Taste of the Town: Midwest Urban Food Tours | Midwest Living
More
Close

Taste of the Town: Midwest Urban Food Tours

Dig into tasty dishes served with a side of city history on these city food tours.
Twin Cities Food Tours includes a stop at Punch Pizza for pies from wood-fired ovens.
+ enlarge
Gorkha Palace in Minneapolis serves up tastes of Nepali, Indian and Tibetan dishes.
+ enlarge
The famed Zingerman’s restaurants, including their delicatessen, headline tours of Ann Arbor, Michigan’s food scene.
+ enlarge

Inside the small dining room at Gorkha Palace, colorful Asian paintings and tapestries hang on the walls behind the long table where we sit. Laurie Rupe, former owner of Twin Cities Food Tours and our guide on the Downtown/Northeast Minneapolis Food Tour, explains how restaurant owner Rashmi Bhattachan once helped her grandmother prepare a feast for a Nepali king. As Laurie speaks, servers bring out plates of veggie pakora, a jumble of cabbage, onion and jalapeño dipped in garbanzo bean batter and fried to crispy deliciousness. Next comes momo, dumplings stuffed with savory meat, onions and spices.

“What we have here is yak momo,” Laurie says. I must look bewildered, because she says, “There’s a yak farmer not far outside the Twin Cities.” 

Who knew? And that’s what makes these Midwest urban food tours so great. They all share a few hallmarks: For about $50, you get a knowledgeable guide who imparts local lore and leads groups to culinary destinations, each serving dishes you might not otherwise discover—or be willing to try—on your own.

“I really want people to experience this city and what the people here have to offer. You can find chains anywhere, but all of these stops are unique to Minneapolis,” Laurie says.

Some tours focus on a single food, like Milwaukee Food Tours’ pizza bus adventure, where guides dish history along with four kinds of pie (and one bowl of gelato). Others focus on a neighborhood, like Taste of Kansas City Food Tours’ journey through the Crossroads Arts District.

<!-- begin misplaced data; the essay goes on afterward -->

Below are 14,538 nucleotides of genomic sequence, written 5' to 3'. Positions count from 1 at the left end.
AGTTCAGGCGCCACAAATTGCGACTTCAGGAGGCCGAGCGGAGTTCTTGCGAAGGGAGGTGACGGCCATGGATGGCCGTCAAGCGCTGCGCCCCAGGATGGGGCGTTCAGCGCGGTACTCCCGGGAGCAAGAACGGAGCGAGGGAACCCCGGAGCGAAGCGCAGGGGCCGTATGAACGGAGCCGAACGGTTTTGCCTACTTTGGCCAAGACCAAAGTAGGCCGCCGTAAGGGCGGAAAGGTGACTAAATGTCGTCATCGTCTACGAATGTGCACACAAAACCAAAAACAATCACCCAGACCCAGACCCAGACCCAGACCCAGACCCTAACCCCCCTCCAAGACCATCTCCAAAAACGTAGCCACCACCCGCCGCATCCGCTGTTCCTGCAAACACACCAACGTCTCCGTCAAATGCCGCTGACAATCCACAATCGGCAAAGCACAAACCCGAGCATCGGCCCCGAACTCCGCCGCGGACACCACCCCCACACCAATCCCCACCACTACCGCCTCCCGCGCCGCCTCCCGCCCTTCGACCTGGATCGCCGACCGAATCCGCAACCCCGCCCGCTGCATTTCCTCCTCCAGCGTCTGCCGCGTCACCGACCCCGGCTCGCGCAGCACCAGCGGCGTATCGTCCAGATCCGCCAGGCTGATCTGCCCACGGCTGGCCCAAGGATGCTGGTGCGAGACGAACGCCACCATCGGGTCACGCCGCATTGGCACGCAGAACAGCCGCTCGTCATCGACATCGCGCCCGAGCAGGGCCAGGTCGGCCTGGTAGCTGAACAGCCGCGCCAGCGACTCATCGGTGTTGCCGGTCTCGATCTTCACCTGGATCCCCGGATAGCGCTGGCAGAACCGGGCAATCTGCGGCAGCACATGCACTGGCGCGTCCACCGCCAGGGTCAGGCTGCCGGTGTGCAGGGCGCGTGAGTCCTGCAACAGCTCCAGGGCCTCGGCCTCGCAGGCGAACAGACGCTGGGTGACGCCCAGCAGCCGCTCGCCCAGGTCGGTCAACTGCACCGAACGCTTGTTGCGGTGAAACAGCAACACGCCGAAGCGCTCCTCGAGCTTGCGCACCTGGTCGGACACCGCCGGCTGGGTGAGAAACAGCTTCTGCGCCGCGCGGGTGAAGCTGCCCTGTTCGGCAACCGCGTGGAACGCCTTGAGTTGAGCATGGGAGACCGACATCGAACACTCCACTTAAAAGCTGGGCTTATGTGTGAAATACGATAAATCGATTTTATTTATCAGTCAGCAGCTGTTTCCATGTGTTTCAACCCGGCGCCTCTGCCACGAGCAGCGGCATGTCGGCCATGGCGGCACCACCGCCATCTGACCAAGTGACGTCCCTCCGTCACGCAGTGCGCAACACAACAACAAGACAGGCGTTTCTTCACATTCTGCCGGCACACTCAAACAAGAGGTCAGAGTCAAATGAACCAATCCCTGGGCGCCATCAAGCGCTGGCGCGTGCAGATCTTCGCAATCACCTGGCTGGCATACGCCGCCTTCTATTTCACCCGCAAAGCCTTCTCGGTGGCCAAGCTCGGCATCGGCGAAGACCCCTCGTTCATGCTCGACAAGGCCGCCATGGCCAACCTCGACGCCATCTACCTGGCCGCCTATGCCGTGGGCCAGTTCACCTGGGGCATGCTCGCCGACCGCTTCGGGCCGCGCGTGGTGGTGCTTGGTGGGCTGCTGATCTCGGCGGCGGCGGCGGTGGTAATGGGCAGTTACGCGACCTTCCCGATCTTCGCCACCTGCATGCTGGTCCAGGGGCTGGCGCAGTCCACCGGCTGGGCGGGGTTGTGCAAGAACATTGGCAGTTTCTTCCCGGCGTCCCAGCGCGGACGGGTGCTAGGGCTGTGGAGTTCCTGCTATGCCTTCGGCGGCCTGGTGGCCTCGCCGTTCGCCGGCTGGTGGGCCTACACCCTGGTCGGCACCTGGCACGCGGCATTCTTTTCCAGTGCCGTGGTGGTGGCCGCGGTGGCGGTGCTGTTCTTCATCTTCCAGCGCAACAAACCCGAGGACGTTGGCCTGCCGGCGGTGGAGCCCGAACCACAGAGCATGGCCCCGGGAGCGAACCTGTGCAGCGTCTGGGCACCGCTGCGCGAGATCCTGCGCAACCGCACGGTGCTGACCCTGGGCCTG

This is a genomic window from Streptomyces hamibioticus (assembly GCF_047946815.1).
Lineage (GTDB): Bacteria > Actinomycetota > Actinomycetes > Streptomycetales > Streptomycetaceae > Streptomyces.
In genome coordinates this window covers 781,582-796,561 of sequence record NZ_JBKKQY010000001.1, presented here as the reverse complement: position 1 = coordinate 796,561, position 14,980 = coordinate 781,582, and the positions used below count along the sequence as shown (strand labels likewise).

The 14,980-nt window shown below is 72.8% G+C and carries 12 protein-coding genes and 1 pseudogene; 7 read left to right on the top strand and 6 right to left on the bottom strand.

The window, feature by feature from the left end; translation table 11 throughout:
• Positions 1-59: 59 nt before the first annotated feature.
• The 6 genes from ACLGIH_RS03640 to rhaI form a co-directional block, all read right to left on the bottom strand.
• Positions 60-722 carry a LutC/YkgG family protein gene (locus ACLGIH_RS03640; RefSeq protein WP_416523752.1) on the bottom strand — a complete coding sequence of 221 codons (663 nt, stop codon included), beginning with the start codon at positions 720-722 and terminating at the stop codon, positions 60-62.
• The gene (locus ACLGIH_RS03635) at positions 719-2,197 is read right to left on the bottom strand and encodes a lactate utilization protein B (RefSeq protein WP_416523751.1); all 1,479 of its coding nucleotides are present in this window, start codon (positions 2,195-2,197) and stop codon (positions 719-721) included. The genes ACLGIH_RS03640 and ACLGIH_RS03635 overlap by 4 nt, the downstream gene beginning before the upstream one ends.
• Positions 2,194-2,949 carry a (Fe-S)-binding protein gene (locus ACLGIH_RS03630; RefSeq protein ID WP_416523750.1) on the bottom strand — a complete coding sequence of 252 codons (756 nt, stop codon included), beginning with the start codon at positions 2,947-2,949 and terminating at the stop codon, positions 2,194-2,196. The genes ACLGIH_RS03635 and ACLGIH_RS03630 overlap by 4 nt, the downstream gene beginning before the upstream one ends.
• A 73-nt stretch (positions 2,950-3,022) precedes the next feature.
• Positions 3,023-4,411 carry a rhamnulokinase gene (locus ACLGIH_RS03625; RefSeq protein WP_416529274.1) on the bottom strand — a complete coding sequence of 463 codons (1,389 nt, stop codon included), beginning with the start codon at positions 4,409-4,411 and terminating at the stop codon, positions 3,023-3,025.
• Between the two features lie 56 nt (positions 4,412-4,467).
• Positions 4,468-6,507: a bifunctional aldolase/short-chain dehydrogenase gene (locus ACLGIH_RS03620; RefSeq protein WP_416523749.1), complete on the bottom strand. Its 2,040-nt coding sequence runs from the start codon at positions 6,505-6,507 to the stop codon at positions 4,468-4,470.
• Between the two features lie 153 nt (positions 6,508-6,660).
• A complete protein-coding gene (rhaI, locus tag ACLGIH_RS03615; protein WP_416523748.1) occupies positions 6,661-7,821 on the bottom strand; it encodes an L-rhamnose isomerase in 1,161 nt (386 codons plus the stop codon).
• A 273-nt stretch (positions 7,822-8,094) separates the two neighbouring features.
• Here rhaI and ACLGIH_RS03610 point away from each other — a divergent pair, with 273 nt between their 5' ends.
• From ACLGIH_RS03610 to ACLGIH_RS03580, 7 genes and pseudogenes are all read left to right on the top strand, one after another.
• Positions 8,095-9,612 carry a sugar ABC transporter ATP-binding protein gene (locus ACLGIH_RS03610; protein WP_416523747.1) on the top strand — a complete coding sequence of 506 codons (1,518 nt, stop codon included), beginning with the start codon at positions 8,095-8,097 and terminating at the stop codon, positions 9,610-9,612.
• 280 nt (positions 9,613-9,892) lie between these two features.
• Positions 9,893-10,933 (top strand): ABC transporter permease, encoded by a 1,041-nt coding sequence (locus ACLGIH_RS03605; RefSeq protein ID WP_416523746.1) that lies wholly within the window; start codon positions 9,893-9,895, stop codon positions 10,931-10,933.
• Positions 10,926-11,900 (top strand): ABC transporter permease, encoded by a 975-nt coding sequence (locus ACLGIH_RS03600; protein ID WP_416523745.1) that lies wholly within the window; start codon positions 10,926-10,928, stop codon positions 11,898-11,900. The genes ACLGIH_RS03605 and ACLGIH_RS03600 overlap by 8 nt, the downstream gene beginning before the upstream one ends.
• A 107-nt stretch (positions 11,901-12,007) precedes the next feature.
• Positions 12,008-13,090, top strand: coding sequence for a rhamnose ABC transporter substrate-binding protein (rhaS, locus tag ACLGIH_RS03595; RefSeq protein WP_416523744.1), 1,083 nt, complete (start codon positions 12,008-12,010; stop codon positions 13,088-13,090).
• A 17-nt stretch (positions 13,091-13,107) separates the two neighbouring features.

No matter the type of tour, people sign up not just for the eats, but for stories about landmarks, such as Minneapolis’ iconic Grain Belt Beer sign on Nicollet Island. I lived here most of my life and never noticed its bottle-cap background until now.

Back at Gorkha Palace, it’s not the familiar but the novel that impresses Mark and Judy Reier, from nearby Andover, as they try the yak momo. “This is why we came on this tour,” Mark says. “We thought that maybe we’d discover something new.” 

Four fab food tours

These jaunts offer delicious eats, great guides and fascinating stories. 

Milwaukee Food Tours In addition to the popular Pizza Bus Tour, you can choose from a bloody mary brunch tour, eats on Brady Street (an Italian and Polish enclave) or several other neighborhood-focused outings. Some visit nearby towns like Cedarburg. milwaukeefoodtours.com

Savor Ann Arbor Guide Marcie Greenfield leads customized outings around this Michigan college town. Follow a suggested itinerary—International Flavors and Strolling Tailgate are popular—or talk with her to create your own, and walk your way through a gourmet meal. (734) 709-4739; savorannarbor.com

Taste of Kansas City Food Tours Get the lowdown on 1930s Missouri political boss Tom Pendergast’s bootlegging and the Crossroads Art District’s renaissance between bites of Philly cheesesteak pizza at Grinders and two kinds of bruschetta at Harvey’s at Union Station. The tour involves an easy 2-mile stroll. www.tasteofkansascityfoodtours.com

Twin Cities Food Tours Expect international flavors and Minnesotan history on this three-hour walk. Learn about Neapolitan-style pizza at Punch Pizza, then discover old-world Polish treats at Kramarczuk’s deli. Finish the progressive meal with Greek desserts from Gardens of Salonica. twincitiesfoodtours.com

Add Your Comment